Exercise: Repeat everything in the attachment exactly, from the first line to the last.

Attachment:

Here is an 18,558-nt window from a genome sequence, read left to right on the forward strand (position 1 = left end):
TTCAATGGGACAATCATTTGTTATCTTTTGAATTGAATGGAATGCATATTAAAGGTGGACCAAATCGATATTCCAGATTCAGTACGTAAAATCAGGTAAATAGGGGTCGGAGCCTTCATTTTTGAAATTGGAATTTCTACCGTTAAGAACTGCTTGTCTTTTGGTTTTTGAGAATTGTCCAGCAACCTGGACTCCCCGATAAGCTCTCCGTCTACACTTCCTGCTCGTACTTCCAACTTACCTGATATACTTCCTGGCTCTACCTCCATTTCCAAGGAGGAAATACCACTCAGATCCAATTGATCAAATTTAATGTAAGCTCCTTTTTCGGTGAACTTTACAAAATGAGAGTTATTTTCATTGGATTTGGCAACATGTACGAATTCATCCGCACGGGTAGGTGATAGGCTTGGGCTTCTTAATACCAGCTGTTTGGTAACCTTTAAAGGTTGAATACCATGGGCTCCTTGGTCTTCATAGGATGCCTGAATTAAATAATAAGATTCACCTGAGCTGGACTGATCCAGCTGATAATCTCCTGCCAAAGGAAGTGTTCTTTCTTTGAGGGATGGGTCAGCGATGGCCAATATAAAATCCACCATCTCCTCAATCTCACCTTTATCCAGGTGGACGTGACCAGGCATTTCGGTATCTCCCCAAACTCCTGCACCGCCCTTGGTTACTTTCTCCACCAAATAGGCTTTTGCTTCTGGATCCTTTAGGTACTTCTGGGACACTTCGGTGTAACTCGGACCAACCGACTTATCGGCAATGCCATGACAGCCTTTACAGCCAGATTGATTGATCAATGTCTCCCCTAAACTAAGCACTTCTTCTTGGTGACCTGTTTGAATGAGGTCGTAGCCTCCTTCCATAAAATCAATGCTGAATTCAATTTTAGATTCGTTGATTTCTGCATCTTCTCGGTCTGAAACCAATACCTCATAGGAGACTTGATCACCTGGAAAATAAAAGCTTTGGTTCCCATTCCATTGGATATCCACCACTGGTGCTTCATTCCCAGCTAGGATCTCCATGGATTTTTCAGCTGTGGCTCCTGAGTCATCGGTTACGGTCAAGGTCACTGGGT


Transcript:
Here is an 18,558-nt window from a genome sequence, read left to right on the forward strand (position 1 = left end):
TTCAATGGGACAATCATTTGTTATCTTTTGAATTGAATGGAATGCATATTAAAGGTGGACCAAATCGATATTCCAGATTCAGTACGTAAAATCAGGTAAATAGGGGTCGGAGCCTTCATTTTTGAAATTGGAATTTCTACCGTTAAGAACTGCTTGTCTTTTGGTTTTTGAGAATTGTCCAGCAACCTGGACTCCCCGATAAGCTCTCCGTCTACACTTCCTGCTCGTACTTCCAACTTACCTGATATACTTCCTGGCTCTACCTCCATTTCCAAGGAGGAAATACCACTCAGATCCAATTGATCAAATTTAATGTAAGCTCCTTTTTCGGTGAACTTTACAAAATGAGAGTTATTTTCATTGGATTTGGCAACATGTACGAATTCATCCGCACGGGTAGGTGATAGGCTTGGGCTTCTTAATACCAGCTGTTTGGTAACCTTTAAAGGTTGAATACCATGGGCTCCTTGGTCTTCATAGGATGCCTGAATTAAATAATAAGATTCACCTGAGCTGGACTGATCCAGCTGATAATCTCCTGCCAAAGGAAGTGTTCTTTCTTTGAGGGATGGGTCAGCGATGGCCAATATAAAATCCACCATCTCCTCAATCTCACCTTTATCCAGGTGGACGTGACCAGGCATTTCGGTATCTCCCCAAACTCCTGCACCGCCCTTGGTTACTTTCTCCACCAAATAGGCTTTTGCTTCTGGATCCTTTAGGTACTTCTGGGACACTTCGGTGTAACTCGGACCAACCGACTTATCGGCAATGCCATGACAGCCTTTACAGCCAGATTGATTGATCAATGTCTCCCCTAAACTAAGCACTTCTTCTTGGTGACCTGTTTGAATGAGGTCGTAGCCTCCTTCCATAAAATCAATGCTGAATTCAATTTTAGATTCGTTGATTTCTGCATCTTCTCGGTCTGAAACCAATACCTCATAGGAGACTTGATCACCTGGAAAATAAAAGCTTTGGTTCCCATTCCATTGGATATCCACCACTGGTGCTTCATTCCCAGCTAGGATCTCCATGGATTTTTCAGCTGTGGCTCCTGAGTCATCGGTTACGGTCAAGGTCACTGGGT